Read the rest here.
The Republicans are in fighting mood after Obama failed to secure a single vote on their side for his $819 billion financial stimulus package in the House of Representatives, despite intensive wooing.
The bill came laden with spending on Democratic pet projects, including $50m for the arts and $400m for global warming research that critics said had little to do with boosting the economy. It also contains “buy American” protectionist provisions that have alarmed trading partners, including Britain.
Obama is striking back with an audacious bid to acquire a “liberal super-majority”, giving the Democrats untrammelled power in the White House, the Senate and House of Representatives. He hopes to appoint Judd Gregg, a Republican senator, as commerce secretary, leaving Gregg’s Senate seat at the disposal of the governor of New Hampshire, a Democrat.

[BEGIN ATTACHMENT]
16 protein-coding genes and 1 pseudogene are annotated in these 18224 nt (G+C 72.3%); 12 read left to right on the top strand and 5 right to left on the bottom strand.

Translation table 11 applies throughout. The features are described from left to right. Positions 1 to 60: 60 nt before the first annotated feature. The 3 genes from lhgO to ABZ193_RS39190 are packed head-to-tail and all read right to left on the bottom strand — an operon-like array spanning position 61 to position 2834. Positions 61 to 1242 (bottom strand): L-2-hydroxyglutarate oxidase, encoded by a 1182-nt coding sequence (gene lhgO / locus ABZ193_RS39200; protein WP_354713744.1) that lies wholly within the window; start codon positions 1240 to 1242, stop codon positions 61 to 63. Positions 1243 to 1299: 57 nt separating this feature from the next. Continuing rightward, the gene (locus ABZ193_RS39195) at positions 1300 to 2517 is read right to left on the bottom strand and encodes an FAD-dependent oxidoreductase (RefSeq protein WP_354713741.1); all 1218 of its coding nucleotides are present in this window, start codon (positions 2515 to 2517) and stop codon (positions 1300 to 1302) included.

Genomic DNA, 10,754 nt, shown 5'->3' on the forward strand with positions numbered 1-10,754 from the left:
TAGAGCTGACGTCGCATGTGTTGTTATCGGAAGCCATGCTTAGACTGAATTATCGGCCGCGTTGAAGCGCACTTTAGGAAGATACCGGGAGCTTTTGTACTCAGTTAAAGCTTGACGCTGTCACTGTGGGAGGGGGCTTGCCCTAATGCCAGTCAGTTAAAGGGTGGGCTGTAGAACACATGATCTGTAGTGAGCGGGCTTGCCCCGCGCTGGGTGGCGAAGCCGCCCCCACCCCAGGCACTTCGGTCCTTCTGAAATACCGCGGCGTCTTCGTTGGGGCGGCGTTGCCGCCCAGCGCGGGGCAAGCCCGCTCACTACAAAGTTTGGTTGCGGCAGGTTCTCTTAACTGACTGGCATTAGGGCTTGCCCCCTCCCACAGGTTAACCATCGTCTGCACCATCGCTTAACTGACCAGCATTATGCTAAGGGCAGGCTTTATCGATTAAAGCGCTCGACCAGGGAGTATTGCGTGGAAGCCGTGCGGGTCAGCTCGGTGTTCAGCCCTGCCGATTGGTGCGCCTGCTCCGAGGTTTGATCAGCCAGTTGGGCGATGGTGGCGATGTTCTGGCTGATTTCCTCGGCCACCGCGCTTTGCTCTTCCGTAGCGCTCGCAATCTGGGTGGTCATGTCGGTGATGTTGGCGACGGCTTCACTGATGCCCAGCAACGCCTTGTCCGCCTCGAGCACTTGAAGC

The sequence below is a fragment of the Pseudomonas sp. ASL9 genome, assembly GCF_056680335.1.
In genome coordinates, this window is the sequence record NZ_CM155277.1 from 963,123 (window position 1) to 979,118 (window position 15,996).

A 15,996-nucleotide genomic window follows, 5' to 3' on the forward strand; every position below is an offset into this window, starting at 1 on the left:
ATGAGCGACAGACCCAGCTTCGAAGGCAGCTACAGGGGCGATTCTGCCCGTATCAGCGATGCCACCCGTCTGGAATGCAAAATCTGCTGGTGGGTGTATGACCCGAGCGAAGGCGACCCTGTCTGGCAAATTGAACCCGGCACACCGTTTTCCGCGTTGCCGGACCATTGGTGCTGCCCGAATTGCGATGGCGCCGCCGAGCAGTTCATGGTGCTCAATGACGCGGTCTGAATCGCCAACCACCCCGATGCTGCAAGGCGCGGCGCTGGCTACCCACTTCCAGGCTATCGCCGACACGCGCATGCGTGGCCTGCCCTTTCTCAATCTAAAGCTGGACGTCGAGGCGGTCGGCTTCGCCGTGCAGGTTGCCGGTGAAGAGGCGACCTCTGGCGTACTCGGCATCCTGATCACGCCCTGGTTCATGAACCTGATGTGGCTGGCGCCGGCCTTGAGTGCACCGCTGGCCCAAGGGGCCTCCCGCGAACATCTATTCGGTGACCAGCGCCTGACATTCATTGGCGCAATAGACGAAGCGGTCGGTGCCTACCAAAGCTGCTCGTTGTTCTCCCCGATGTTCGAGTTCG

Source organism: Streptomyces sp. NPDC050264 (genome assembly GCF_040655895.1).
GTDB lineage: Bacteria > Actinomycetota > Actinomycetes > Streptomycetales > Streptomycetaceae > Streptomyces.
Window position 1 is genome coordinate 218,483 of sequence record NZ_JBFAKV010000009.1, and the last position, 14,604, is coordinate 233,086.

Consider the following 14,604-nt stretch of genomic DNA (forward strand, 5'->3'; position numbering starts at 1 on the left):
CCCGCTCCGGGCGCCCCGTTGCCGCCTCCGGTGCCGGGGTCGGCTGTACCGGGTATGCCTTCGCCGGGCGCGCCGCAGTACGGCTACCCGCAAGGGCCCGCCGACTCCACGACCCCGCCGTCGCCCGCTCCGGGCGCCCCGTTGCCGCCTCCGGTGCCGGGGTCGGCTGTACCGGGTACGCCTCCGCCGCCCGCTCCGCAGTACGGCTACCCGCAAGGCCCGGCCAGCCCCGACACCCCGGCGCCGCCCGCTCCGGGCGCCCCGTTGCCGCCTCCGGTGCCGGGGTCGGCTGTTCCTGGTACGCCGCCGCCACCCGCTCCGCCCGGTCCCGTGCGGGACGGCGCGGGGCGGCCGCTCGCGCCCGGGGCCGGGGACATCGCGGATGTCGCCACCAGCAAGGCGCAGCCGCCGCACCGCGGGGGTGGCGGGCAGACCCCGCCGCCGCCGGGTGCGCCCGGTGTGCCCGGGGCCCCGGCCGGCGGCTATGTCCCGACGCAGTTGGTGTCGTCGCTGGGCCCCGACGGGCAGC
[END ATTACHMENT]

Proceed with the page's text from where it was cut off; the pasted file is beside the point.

One point I'd like to quibble with: There is an art industry just like there is an entertainment industry. But unlike the movie business, the art world isn't recession-proof; people are losing their jobs left and right. Therefore, I can assure everyone that $50 million for the arts is not a "pet project"; spending on the arts will directly stimulate the economy.
Even if they were to give all the money to, say, someone super-established like Richard Serra there would still be a stimulative effect: he employs assistants, buys supplies, builds crates, ships art works, and attracts visitors and money to galleries, museums, book stores etc. who all have employees (for the time being). And, since we're talking Serra here, he quite literally employs steel workers. One way of thinking about this nifty video is that all the people running around in time-lapse wouldn't have jobs without Richard Serra:
I'm no economist, but I'm pretty sure we could put 50 million art dollars to work in Los Angeles alone.